Weight loss and remission in Type 2 Diabetes (UPDATE)

As reported in Medscape, new case studies from Canada support the findings of the UK research.(3/4)

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The results of a clinical trial in UK, just announced, are that as many as half of diabetics can be “cured” (achieve remission of the disease) though weight loss within 6 years of diagnosis. The result is achieved through improved performance of pancreatic beta cells.

This is the ultimate in medical findings: we have a problem, a process for curing the problem, and a method that explains how and why the process works. That’s a very strong and tidy package.

Functioning of the liver and pancreas is improved by reducing fat content in those organs, as shown in the images below.

And it explains why people can achieve diabetes remission through the IF816 diet, as noted in a prior post.

This observation carries potentially important implications for the initial clinical approach to management,” says senior study author Roy Taylor of Newcastle University. “At present, the early management of type 2 diabetes tends to involve a period of adjusting to the diagnosis plus pharmacotherapy with lifestyle changes, which in practice are modest. Our data suggest that substantial weight loss at the time of diagnosis is appropriate to rescue the beta cells.” (1)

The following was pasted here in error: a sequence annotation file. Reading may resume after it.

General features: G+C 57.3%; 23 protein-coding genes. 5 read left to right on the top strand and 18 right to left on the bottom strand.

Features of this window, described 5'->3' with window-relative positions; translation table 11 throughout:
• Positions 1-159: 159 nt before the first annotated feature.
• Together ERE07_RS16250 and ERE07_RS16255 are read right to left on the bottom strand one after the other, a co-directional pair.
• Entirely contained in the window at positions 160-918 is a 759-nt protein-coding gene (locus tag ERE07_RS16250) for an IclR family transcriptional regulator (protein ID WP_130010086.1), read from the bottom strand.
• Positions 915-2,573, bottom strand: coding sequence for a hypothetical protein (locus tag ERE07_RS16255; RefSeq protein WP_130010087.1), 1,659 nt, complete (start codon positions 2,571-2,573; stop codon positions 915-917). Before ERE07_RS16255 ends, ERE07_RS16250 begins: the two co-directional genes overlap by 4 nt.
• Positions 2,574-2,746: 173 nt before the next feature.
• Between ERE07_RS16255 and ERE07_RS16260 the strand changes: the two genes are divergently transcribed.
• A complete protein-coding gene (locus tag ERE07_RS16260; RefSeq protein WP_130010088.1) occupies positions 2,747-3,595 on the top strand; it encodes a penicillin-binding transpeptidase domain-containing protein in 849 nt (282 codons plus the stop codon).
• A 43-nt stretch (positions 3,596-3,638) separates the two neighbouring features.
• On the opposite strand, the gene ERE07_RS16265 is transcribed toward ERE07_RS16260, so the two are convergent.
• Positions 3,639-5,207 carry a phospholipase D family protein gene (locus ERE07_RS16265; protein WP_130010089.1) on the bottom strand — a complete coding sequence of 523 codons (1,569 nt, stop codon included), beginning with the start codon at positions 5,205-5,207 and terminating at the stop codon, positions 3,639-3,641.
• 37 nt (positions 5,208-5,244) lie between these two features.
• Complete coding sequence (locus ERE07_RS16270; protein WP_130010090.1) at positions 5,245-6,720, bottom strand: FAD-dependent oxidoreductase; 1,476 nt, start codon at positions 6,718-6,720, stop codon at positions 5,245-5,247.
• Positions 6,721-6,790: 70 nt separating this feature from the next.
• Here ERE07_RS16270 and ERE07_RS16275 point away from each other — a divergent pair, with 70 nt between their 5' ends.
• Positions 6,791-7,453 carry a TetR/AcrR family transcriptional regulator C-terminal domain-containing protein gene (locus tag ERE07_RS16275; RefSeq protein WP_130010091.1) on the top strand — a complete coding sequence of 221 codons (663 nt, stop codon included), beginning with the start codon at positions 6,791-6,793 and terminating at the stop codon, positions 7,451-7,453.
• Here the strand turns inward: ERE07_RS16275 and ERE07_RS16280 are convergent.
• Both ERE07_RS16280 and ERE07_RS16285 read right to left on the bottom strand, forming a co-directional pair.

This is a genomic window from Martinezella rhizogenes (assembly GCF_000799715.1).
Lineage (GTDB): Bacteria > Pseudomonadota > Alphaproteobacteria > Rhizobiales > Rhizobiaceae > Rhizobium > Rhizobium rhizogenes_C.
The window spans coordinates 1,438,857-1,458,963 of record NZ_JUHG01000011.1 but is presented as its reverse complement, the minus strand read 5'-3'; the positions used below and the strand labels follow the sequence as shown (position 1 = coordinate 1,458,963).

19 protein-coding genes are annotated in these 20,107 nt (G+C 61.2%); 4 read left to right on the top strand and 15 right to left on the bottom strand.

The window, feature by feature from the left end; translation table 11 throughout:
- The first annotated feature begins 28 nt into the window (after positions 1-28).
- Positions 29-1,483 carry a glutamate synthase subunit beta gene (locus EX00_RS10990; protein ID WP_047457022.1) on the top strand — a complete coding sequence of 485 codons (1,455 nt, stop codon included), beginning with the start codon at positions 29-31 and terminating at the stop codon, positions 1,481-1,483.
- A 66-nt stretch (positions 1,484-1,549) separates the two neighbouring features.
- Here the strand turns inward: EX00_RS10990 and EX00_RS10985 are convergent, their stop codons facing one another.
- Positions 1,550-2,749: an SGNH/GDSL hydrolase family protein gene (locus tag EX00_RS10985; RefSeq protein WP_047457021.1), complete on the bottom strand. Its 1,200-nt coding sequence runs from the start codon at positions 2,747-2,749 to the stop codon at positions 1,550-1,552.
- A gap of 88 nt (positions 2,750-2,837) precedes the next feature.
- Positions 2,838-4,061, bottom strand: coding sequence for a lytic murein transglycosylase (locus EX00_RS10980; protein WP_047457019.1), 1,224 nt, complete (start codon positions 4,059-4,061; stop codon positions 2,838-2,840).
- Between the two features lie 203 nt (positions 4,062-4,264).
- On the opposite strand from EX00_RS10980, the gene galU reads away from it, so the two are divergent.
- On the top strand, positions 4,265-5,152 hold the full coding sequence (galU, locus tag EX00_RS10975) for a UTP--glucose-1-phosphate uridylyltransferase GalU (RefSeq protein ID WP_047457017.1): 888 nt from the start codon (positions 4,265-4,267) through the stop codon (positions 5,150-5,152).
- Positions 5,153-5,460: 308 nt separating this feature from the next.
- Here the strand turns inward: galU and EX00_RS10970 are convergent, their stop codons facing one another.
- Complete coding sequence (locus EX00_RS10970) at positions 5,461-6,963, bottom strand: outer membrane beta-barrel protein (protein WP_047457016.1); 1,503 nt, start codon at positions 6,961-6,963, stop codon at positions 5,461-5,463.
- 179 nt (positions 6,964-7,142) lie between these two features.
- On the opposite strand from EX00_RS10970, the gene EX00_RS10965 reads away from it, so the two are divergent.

Bottom line, many people can avoid needing insulin simply by losing weight.


sources:

  1. Roy Taylor, Ahmad Al-Mrabeh, Sviatlana Zhyzhneuskaya, Carl Peters, Alison C. Barnes, Benjamin S. Aribisala, Kieren G. Hollingsworth, John C. Mathers, Naveed Sattar, Michael E.J. Lean. Remission of Human Type 2 Diabetes Requires Decrease in Liver and Pancreas Fat Content but Is Dependent upon Capacity for β Cell Recovery. Cell Metabolism, 2018; DOI: 10.1016/j.cmet.2018.07.003
  2. Cell Press. “Why weight loss produces remission of type 2 diabetes in some patients.” ScienceDaily. ScienceDaily, 2 August 2018. <www.sciencedaily.com/releases/2018/08/180802141722.htm>.
  3. https://www.medscape.com/viewarticle/903204?nlid=125525_1521&src=WNL_mdplsfeat_181016_mscpedit_wir&uac=153634BV&spon=17&impID=1771030&faf=1. For full report, see (4) below.
  4. Suleiman Furmli, et. al., “Therapeutic use of intermittent fasting for people with type 2 diabetes as an alternative to insulin,” http://casereports.bmj.com/content/2018/bcr-2017-221854.full. Published 9 October 2018.
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